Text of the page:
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Predelivery Prep

Even though you may not give birth for another few weeks, it's a good idea to prepare as much as possible now so that you'll be ready if you go into labor early. Here are some things to do now:

  • Write down the name, address, and phone number of the hospital where you intend to deliver, along with contact information for your doctor or midwife and your doula, if you're using one. Post a copy of this information, along with the phone number of an ambulance service, next to your telephone. Keep one copy in your purse or wallet (or wherever you can get to it easily) and another in your partner's wallet.
  • If you have other children, write down the names and phone numbers of the person/people you've lined up to babysit. (Dog owners should arrange to have someone on call to walk and feed the dog. Give that person keys to your house.)
  • Know the best route to the hospital, where to park your car, the best entrance to use (large hospitals may have several entrances), and where to go once you're inside the hospital.
  • Check with your health insurer to find out if you need to notify the company when you are admitted to the hospital.
  • Make a list of phone numbers (cell, home, office) for the family members or friends you intend to call when labor begins.
  • Pack two small bags: one for you and one for your baby. (See next page.)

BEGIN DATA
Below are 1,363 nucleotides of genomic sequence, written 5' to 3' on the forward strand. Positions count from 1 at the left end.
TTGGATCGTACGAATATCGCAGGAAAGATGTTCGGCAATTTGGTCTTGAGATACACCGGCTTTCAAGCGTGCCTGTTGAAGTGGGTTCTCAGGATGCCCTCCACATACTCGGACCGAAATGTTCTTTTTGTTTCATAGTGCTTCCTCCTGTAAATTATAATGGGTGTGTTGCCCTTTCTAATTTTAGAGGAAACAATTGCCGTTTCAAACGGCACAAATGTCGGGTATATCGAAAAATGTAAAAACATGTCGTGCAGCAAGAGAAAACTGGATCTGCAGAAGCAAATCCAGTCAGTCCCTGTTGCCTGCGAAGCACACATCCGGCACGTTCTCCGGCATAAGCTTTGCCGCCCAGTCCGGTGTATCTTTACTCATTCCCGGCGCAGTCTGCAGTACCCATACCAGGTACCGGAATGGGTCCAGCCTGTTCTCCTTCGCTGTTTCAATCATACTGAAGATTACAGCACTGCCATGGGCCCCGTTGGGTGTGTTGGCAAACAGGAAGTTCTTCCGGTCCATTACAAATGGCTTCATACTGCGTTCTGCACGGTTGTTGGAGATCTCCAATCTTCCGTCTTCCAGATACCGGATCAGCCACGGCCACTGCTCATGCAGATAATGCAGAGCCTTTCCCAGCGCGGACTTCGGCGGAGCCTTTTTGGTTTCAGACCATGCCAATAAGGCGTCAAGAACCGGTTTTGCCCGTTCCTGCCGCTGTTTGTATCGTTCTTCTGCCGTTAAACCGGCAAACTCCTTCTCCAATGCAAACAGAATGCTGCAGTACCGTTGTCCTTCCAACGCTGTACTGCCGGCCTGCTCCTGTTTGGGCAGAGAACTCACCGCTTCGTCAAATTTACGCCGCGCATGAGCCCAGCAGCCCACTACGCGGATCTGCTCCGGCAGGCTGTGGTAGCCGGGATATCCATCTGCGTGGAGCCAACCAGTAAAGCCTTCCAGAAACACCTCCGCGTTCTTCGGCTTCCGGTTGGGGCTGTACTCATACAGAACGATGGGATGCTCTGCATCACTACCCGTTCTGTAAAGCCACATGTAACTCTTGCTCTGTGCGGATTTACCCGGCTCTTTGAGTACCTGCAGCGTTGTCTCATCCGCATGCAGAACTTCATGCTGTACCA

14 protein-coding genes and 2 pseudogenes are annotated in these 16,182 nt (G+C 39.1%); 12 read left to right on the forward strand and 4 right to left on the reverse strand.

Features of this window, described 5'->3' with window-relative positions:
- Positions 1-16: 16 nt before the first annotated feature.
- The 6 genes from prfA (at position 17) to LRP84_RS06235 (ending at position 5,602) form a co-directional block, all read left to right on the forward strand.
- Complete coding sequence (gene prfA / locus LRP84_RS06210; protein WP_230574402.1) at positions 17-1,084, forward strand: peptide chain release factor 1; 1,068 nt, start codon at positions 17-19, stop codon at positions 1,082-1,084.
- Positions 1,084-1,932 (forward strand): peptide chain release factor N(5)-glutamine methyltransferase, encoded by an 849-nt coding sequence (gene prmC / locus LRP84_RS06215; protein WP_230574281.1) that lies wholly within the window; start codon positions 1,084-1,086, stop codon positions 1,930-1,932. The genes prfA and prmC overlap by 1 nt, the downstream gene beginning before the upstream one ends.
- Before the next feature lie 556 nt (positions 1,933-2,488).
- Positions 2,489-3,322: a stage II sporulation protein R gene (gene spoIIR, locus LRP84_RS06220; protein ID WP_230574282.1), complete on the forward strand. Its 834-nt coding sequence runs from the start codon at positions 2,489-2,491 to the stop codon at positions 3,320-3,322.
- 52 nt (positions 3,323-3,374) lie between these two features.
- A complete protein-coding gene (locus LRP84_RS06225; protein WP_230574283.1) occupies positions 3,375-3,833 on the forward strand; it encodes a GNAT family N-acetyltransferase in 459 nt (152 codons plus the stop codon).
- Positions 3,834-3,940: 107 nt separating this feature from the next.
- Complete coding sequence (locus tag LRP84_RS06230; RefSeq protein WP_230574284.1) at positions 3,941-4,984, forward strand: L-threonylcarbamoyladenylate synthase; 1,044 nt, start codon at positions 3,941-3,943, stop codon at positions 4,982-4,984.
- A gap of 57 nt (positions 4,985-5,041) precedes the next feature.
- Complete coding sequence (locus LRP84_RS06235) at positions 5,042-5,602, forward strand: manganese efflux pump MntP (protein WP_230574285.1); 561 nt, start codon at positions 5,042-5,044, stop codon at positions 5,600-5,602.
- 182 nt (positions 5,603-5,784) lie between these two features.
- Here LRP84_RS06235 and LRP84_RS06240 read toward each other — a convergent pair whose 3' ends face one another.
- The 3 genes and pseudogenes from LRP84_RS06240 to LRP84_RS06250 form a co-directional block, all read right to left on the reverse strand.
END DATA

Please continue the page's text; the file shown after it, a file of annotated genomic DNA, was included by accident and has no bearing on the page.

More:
• Install an infant car seat in the backseat of your car.

Remember to pack these items in your hospital-bound bag:

Clothing. A nightgown or long T-shirt for labor, pajamas for sleeping, five or six pairs of panties (old ones are best, in case of blood stains), two nursing bras, several pairs of socks, slippers, a bathrobe, and an outfit to wear home (think big--even though you won't be pregnant anymore, you'll still have a fairly large belly).

Toiletries. Shampoo, conditioner, a hair dryer, soap, shower shoes, a hairbrush, a comb, lip balm, facial cleansers, body lotion, a toothbrush, toothpaste, floss, and several big, absorbent sanitary napkins.

Comforts. Magazines, books, a CD player, CDs, books about pregnancy and breastfeeding, and a tennis ball for labor massage.

Snacks. Portable nonperishable foods such as granola bars, crackers, cereal bars, travel-size boxes of cereal, and dried fruit.

Necessities. A cell phone or calling card, change for vending machines and telephones, identification for both you and your partner, your insurance card, and your birth plan, if you're using one.

For your baby. Three or four undershirts and one-pieces, an outfit and cap to wear home, a receiving blanket, and warm outerwear if the weather requires it.

What to leave home. Jewelry, credit cards, and other valuables.

Originally published in You & Your Baby: Pregnancy.

All content on this Web site, including medical opinion and any other health-related information, is for informational purposes only and should not be considered to be a specific diagnosis or treatment plan for any individual situation. Use of this site and the information contained herein does not create a doctor-patient relationship. Always seek the direct advice of your own doctor in connection with any questions or issues you may have regarding your own health or the health of others.